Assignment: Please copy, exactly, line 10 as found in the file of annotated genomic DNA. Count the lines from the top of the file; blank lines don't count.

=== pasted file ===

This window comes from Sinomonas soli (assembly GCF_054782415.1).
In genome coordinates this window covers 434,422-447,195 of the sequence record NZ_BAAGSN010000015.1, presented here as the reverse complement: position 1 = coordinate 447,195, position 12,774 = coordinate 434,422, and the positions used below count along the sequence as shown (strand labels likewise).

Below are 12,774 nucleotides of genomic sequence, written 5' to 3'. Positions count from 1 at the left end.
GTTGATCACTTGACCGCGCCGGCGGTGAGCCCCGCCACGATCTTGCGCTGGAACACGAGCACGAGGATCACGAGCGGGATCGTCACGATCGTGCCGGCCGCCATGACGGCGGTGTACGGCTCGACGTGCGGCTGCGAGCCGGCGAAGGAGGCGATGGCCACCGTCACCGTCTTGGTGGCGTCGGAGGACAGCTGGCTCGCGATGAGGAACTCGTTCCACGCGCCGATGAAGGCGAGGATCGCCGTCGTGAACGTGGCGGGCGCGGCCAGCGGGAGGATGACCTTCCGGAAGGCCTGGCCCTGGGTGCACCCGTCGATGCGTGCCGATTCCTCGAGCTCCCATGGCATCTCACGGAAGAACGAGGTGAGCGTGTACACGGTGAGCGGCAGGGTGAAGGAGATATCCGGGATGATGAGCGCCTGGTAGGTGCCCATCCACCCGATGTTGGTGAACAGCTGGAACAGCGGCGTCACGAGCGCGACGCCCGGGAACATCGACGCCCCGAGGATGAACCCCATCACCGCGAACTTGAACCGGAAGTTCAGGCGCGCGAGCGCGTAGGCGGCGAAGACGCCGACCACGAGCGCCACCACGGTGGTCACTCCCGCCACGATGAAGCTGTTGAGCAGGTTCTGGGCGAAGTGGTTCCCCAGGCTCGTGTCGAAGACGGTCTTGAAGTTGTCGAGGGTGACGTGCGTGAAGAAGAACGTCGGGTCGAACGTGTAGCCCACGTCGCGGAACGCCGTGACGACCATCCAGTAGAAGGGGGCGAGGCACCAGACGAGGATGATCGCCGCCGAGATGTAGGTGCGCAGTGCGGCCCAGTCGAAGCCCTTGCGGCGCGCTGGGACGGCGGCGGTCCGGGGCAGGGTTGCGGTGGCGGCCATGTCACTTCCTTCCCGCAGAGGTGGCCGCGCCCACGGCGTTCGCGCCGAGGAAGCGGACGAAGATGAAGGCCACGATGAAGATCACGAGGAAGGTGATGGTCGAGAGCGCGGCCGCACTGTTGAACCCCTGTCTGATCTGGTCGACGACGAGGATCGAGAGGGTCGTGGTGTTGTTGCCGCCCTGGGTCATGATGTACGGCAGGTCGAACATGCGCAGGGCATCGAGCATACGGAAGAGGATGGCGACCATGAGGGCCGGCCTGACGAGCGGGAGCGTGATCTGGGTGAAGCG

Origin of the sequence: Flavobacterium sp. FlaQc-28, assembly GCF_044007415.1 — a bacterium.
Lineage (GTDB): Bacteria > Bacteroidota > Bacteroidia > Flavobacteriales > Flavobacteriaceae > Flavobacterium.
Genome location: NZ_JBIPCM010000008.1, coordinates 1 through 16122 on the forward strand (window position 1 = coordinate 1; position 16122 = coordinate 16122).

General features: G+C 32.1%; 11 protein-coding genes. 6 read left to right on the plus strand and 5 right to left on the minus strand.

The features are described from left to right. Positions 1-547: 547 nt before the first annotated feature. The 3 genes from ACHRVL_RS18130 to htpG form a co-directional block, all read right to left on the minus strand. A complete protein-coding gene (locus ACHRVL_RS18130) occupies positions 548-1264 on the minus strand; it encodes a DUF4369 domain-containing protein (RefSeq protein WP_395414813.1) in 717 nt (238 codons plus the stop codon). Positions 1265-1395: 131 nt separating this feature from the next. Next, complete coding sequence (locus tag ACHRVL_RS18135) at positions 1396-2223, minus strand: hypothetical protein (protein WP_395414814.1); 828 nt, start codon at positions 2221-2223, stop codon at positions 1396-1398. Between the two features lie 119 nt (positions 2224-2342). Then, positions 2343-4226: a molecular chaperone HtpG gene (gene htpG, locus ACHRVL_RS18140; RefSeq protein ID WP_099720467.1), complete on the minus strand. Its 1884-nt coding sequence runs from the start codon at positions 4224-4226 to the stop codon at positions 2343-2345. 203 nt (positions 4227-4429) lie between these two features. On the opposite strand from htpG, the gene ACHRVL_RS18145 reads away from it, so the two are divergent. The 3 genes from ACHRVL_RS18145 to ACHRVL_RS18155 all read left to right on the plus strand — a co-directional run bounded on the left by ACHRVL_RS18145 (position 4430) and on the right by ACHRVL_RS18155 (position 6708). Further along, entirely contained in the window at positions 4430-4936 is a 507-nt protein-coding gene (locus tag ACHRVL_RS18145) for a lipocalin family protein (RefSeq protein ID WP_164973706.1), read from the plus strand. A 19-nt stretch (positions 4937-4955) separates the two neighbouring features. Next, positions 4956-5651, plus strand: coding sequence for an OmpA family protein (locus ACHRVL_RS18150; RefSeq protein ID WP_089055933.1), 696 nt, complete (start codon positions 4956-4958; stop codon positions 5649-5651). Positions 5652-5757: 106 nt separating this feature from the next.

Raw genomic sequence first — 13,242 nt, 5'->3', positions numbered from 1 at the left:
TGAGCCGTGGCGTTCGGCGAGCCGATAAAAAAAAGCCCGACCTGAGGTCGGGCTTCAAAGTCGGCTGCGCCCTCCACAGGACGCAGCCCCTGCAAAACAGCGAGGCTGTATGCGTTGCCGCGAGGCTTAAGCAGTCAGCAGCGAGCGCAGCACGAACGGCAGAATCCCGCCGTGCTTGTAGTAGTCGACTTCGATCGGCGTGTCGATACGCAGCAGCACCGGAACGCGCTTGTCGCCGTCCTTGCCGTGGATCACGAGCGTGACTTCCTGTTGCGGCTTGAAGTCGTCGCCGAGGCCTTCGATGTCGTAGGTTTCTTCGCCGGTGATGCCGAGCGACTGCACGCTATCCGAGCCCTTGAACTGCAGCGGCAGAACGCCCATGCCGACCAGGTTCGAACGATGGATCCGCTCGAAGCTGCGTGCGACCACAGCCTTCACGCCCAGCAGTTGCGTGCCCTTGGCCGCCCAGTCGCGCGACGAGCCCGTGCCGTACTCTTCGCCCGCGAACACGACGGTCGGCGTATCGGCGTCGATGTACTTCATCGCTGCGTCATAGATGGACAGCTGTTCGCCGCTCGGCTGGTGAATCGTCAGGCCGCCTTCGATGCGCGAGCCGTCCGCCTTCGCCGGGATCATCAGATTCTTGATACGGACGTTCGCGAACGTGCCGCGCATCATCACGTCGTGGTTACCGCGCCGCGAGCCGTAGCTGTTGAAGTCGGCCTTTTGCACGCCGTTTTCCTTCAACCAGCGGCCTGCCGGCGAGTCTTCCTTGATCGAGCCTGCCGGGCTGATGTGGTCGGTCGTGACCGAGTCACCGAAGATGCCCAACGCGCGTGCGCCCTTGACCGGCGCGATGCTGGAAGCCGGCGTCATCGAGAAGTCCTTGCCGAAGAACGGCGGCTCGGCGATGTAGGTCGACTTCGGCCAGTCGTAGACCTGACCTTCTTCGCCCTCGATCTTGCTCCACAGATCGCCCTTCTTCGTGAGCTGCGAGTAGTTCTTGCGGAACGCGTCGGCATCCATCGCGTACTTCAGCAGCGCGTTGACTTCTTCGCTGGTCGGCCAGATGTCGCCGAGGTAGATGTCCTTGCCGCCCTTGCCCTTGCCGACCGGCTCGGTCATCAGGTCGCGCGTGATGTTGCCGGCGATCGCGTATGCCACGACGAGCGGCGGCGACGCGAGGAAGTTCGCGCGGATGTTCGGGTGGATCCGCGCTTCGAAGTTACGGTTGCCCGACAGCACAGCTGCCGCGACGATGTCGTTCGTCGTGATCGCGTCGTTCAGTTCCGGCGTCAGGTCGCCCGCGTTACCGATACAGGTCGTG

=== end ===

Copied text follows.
Raw genomic sequence first — 13,242 nt, 5'->3', positions numbered from 1 at the left: